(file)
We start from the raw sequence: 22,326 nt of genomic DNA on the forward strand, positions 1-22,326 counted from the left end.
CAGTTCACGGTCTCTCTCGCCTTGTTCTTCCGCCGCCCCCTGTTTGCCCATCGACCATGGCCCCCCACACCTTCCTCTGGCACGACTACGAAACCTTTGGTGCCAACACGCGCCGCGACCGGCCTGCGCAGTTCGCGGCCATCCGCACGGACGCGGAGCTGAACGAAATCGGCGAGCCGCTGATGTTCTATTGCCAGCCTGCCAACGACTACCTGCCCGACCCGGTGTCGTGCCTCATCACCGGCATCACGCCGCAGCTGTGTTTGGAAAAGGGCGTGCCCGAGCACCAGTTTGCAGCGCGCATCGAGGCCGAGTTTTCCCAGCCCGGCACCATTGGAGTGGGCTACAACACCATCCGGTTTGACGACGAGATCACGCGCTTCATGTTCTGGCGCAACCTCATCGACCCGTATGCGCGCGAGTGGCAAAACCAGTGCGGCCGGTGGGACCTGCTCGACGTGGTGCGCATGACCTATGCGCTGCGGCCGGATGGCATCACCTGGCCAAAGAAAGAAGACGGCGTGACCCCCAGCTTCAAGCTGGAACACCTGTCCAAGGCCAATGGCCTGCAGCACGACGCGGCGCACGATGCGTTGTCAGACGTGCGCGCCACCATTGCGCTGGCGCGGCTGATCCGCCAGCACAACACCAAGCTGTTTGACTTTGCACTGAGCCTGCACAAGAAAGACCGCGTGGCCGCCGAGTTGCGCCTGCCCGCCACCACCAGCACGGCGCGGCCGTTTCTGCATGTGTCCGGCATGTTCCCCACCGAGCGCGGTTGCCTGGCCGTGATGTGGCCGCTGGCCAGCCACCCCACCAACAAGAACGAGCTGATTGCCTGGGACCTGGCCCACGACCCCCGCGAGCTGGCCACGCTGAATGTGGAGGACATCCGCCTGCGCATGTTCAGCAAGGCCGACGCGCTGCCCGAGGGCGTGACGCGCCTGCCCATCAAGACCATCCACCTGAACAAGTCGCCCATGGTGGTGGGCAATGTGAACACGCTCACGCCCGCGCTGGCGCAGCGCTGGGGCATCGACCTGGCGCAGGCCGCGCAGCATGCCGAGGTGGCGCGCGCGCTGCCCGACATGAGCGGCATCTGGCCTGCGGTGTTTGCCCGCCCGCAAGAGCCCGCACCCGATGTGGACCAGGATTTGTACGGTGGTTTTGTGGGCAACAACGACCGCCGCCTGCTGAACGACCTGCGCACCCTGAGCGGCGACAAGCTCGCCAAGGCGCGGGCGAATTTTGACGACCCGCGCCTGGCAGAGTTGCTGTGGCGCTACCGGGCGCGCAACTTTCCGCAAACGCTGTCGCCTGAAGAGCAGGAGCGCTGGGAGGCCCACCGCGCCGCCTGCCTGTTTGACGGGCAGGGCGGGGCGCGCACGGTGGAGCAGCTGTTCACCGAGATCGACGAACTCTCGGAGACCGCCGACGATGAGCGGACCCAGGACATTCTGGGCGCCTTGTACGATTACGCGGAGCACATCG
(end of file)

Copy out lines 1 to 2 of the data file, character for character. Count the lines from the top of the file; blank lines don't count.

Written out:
We start from the raw sequence: 22,326 nt of genomic DNA on the forward strand, positions 1-22,326 counted from the left end.
CAGTTCACGGTCTCTCTCGCCTTGTTCTTCCGCCGCCCCCTGTTTGCCCATCGACCATGGCCCCCCACACCTTCCTCTGGCACGACTACGAAACCTTTGGTGCCAACACGCGCCGCGACCGGCCTGCGCAGTTCGCGGCCATCCGCACGGACGCGGAGCTGAACGAAATCGGCGAGCCGCTGATGTTCTATTGCCAGCCTGCCAACGACTACCTGCCCGACCCGGTGTCGTGCCTCATCACCGGCATCACGCCGCAGCTGTGTTTGGAAAAGGGCGTGCCCGAGCACCAGTTTGCAGCGCGCATCGAGGCCGAGTTTTCCCAGCCCGGCACCATTGGAGTGGGCTACAACACCATCCGGTTTGACGACGAGATCACGCGCTTCATGTTCTGGCGCAACCTCATCGACCCGTATGCGCGCGAGTGGCAAAACCAGTGCGGCCGGTGGGACCTGCTCGACGTGGTGCGCATGACCTATGCGCTGCGGCCGGATGGCATCACCTGGCCAAAGAAAGAAGACGGCGTGACCCCCAGCTTCAAGCTGGAACACCTGTCCAAGGCCAATGGCCTGCAGCACGACGCGGCGCACGATGCGTTGTCAGACGTGCGCGCCACCATTGCGCTGGCGCGGCTGATCCGCCAGCACAACACCAAGCTGTTTGACTTTGCACTGAGCCTGCACAAGAAAGACCGCGTGGCCGCCGAGTTGCGCCTGCCCGCCACCACCAGCACGGCGCGGCCGTTTCTGCATGTGTCCGGCATGTTCCCCACCGAGCGCGGTTGCCTGGCCGTGATGTGGCCGCTGGCCAGCCACCCCACCAACAAGAACGAGCTGATTGCCTGGGACCTGGCCCACGACCCCCGCGAGCTGGCCACGCTGAATGTGGAGGACATCCGCCTGCGCATGTTCAGCAAGGCCGACGCGCTGCCCGAGGGCGTGACGCGCCTGCCCATCAAGACCATCCACCTGAACAAGTCGCCCATGGTGGTGGGCAATGTGAACACGCTCACGCCCGCGCTGGCGCAGCGCTGGGGCATCGACCTGGCGCAGGCCGCGCAGCATGCCGAGGTGGCGCGCGCGCTGCCCGACATGAGCGGCATCTGGCCTGCGGTGTTTGCCCGCCCGCAAGAGCCCGCACCCGATGTGGACCAGGATTTGTACGGTGGTTTTGTGGGCAACAACGACCGCCGCCTGCTGAACGACCTGCGCACCCTGAGCGGCGACAAGCTCGCCAAGGCGCGGGCGAATTTTGACGACCCGCGCCTGGCAGAGTTGCTGTGGCGCTACCGGGCGCGCAACTTTCCGCAAACGCTGTCGCCTGAAGAGCAGGAGCGCTGGGAGGCCCACCGCGCCGCCTGCCTGTTTGACGGGCAGGGCGGGGCGCGCACGGTGGAGCAGCTGTTCACCGAGATCGACGAACTCTCGGAGACCGCCGACGATGAGCGGACCCAGGACATTCTGGGCGCCTTGTACGATTACGCGGAGCACATCG